April 18, 2001,
It’s Tehelka again in Houses
New Delhi, April 17
After giving hopes of allowing normalcy to return after 10 days of disruption in the first phase of the Budget session, the Congress and the RJD caught the two Houses unawares by raising demands for a Joint Parliamentary Committee probe into the allegations of corruption in defence deals and action against all those exposed by the secret cameras of the dotcom company.
The demand immediately provoked a standoff with the Government rejecting the demand as “absurd”. The Parliamentary Affairs Minister, Mr Pramod Mahajan, retorted by saying that the Congress had come up with an “absurd” argument. It wanted treatment first and diagnosis later.
“We will never accept the Congress demand”, he asserted.
The day began on a peaceful note in both Houses. In the Lok Sabha, all major Opposition parties appeared to be cooperating and the Question Hour was completed without any major hitches.
The RJD leader, Mr Raghuvansh Prasad Singh, was on his feet, demanding to know the fate of his notice for an adjournment motion. He was pacified by the Speaker, Mr G.M.C. Balayogi, who assured that he would allow him to take up the matter during the Zero Hour.
Soon after the Question Hour, members of the Congress and the RJD trooped into the well of the Houses, demanding a JPC probe into the corruption charges on defence deals.
Mr Mahajan, while rejecting the demand, said it was ironical that those involved in the Bofors scam had suddenly become sensitive to issues of national security and defence deals.
The deputy leader of the Congress in the Lok Sabha, Mr Madhavrao Scindia, said inaction in the part of the Government following the expose was ‘inexcusable and unacceptable’.
Pointing out that the NDA Government had come to power on the plank of honesty, integrity and transparency, Mr Scindia said that the Government had no moral responsibility to continue in office.
He said a JPC probe was needed to get to the bottom of the episode as the judicial inquiry ordered by the Government was an “eyewash” and merely a ‘diversionary tactic’.
Spelling out the conditions of the Congress, he said there should be a JPC probe into the allegations and investigations against those shown taking bribes by the Tehelka cameras.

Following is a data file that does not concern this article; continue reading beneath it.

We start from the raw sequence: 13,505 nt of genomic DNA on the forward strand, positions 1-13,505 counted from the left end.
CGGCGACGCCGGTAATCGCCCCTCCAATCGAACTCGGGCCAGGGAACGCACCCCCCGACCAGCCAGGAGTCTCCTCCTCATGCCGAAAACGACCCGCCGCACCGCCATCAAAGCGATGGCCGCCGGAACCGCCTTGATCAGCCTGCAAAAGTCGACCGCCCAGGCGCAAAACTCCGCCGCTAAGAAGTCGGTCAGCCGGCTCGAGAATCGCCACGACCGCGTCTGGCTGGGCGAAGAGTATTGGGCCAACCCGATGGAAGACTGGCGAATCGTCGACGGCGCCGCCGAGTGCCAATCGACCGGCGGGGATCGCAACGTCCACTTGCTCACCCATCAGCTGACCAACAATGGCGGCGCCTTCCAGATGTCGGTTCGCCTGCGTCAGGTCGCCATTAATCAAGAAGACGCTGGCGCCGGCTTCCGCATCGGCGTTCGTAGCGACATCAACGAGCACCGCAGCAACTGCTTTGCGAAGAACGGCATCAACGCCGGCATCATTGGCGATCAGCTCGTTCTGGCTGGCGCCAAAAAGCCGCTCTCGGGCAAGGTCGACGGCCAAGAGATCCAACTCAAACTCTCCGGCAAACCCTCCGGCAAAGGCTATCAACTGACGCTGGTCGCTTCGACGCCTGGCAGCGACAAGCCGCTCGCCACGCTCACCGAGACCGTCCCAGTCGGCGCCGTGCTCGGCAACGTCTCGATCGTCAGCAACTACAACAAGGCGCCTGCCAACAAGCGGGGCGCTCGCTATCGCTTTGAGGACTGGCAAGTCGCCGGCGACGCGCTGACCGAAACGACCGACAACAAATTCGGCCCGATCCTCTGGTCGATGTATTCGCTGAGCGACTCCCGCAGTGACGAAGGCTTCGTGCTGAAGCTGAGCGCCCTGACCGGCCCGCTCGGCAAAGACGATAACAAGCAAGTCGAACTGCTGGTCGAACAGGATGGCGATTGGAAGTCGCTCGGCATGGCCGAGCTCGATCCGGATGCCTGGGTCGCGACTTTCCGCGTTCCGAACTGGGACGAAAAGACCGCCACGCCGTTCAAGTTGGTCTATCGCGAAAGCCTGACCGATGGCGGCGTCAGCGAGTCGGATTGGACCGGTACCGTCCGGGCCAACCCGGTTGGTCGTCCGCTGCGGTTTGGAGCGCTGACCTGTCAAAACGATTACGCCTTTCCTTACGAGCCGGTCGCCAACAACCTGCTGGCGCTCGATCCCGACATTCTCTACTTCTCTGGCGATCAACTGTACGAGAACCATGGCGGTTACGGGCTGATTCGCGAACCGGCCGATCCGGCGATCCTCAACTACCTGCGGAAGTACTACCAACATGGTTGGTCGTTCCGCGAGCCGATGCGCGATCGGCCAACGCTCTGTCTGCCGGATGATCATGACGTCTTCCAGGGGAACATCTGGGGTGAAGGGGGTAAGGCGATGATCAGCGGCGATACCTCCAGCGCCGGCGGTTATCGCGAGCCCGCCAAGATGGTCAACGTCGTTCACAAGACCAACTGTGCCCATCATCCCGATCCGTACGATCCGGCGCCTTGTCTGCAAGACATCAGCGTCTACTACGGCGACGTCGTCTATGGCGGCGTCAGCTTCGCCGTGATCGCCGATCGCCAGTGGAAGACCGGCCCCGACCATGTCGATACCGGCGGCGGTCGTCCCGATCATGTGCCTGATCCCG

The Speaker, while making known his disapproval of the Congress strategy, asked them, “How many days you want to disturb the House. How many days we have lost”.
Since the members did not relent, the Speaker adjourned the House for 90 minutes till 2 p.m.
When the House reassembled, the members of the Congress and the RJD stuck to their stand, preventing any business from being transacted. The Lok Sabha was finally adjourned for the day.
The Rajya Sabha, too, plunged into turmoil after Question Hour with the Congress members raising the demand for the JPC probe. The Opposition, led by Mr Suresh Pachouri, as countered by shouts from the ruling party benches. The House was adjourned for the day after uproarious scenes continued for over 45 minutes. The Chairman, Mr Krishan Kant, could not bring the members to agree for a mini discussion on the subject as the Congress said it would settle only for a full-fledged discussion.
The Leader of the House, Mr Jaswant Singh, said the Government first had come out with the suggestion for a JPC inquiry but that had not then found favour with the Opposition leaders. He pointed out that the inquiries are being conducted at three levels, including the Army headquarters, at the Defence Ministry level and by a retired Supreme Court judge. The Opposition members did not relent and demanded that first information reports be filed against the guilty.
Probe into tapes begins New Delhi, April 17
New Delhi, April 17
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